These races usually take place at the Croix de Berny, on a miry ground, — into which the horses' hooves sink with each stride of their galop. After several easy fences, such as hedges, etc., the exhausted horses and riders must cross the Bièvre.

The Bièvre is a river which runs with black putrid mud.

It's dangerous to take the risk of falling into this fetid marsh.

No risk is taken, — there is no chance of going further: — one is certain to fall in.

The experience of several years has shown that it is always so.

Reaching the Bièvre, — the horse, tired by the ground across which he has run and jumped, and feeling that there is no place to take off from, resists and refuses, the rider insists, the horse jumps, — and falls into the middle or on the other bank, from where he slides and falls back into the pond — from which he is removed with or without his rider who is fished out, — both black, dirty, stinking, and that so unvaryingly, that one might believe it was the real purpose of the matter.

It is the most elegant amusement of most elegant youth, — and nothing remains undone to attract the attention of the most beautiful and most fashionable women.

The pretext is the improvement of French horse breeding. — Until now all that has been achieved, to improve the breeding, — is to maim and kill individuals.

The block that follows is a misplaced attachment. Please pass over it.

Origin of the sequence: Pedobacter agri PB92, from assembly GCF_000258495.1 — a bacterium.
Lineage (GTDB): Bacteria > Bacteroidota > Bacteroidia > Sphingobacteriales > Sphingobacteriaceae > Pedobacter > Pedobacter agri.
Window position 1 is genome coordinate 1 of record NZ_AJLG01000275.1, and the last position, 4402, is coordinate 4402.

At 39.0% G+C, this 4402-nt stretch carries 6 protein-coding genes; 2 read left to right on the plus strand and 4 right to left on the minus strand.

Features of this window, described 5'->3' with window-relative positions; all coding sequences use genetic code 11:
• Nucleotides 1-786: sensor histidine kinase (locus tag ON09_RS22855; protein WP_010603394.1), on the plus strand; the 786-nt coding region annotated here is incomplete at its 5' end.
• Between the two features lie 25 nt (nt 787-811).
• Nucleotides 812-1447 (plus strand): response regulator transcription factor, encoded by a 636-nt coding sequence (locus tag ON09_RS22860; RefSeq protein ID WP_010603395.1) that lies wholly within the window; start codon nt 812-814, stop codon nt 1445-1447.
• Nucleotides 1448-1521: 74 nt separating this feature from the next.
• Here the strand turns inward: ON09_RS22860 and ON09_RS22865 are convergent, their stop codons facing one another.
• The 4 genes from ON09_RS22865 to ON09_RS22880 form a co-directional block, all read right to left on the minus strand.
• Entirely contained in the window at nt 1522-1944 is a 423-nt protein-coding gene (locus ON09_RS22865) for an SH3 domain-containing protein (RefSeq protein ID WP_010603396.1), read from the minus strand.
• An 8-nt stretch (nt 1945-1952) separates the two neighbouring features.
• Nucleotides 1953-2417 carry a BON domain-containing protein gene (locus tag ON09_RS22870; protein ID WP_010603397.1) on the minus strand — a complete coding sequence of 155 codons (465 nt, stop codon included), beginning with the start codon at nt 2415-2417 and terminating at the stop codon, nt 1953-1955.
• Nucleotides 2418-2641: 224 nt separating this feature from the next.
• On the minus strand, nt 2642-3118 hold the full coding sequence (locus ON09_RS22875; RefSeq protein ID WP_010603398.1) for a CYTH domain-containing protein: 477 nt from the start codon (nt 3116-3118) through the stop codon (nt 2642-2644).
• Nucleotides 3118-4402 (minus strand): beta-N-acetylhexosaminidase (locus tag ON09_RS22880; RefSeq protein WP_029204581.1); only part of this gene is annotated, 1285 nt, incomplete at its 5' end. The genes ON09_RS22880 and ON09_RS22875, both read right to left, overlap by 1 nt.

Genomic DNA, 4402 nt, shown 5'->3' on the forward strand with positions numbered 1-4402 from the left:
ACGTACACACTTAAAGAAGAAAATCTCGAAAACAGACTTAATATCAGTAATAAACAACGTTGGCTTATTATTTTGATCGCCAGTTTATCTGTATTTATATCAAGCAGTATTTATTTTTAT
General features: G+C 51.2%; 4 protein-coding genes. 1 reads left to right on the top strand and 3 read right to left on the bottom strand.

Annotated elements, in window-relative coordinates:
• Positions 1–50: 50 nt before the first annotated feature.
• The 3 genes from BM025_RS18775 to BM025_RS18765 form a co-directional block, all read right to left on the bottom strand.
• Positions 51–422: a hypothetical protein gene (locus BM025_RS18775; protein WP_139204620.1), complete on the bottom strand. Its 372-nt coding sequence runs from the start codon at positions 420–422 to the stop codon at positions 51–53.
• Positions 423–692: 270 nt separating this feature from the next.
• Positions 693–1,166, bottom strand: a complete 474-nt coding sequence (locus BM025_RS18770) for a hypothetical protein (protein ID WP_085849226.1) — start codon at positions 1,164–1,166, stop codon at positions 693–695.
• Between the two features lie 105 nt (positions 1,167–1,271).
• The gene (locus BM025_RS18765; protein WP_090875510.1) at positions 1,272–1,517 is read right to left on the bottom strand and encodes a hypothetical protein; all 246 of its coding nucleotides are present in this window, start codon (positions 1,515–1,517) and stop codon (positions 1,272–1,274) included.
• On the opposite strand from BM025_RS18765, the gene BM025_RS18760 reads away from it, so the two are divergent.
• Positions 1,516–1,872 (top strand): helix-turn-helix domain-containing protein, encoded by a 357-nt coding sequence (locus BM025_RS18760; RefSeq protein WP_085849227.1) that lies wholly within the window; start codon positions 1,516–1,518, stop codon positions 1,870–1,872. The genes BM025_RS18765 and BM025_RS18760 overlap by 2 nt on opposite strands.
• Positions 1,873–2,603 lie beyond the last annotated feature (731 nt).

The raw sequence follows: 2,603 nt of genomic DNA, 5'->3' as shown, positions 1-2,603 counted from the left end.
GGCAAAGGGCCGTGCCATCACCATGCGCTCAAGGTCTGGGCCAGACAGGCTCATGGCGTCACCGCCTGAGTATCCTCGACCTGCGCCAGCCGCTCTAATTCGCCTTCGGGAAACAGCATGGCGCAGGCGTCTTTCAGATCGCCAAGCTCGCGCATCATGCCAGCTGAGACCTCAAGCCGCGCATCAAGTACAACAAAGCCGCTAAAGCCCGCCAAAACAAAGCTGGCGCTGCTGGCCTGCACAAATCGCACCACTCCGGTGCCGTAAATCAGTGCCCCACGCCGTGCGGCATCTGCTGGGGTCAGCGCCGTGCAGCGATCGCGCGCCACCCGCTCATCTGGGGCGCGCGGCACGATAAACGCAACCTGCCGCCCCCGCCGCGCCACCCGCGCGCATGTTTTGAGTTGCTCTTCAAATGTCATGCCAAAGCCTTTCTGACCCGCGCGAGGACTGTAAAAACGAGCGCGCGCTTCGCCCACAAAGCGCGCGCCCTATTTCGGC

(not a specific illustration of the race)

"The Swiss Magazine & Literary Chronicle", 1846

by Tom Neuvième

The English boast of greatly loving horses. The have for them a 'Golden Book', a civil register of births and baptisms. It is nonetheless from Great Britain that come the riders of exaggerated air, the monstrous challenges, the extraordinary races. — At one point the horse might have expected better usage; steam-power appeared to render them useless; they were doubly vanquished, and since two negations are equivalent to an affirmation, this second defeat cancelled out the first vain illusion! For the horse, freedom has in no way issued forth from the infernal boilers: for the horse, as well as for man, this dream will not be: now the contest is against the locomotives, they must be outrun, they must be attended to. While they follow their parallel lines, he goes right and left seeking their human cargo; instead of turning the mill stone, he brings them the wheat, distributes the flour: it's no different, if it isn't worse. —

The grandees of the race are no happier than the others. &mdahs; Speed is of the essence in our century; all belongs to he who arrives first, love, fortune, glory. In truth, life is no more than a race to the steeple, which is perhaps why it is so little amusing. One may no longer stop, through risk of being distanced. One must run, and keep running, rather than be blown-up with the overheated machine, or break one's neck on a foundered horse.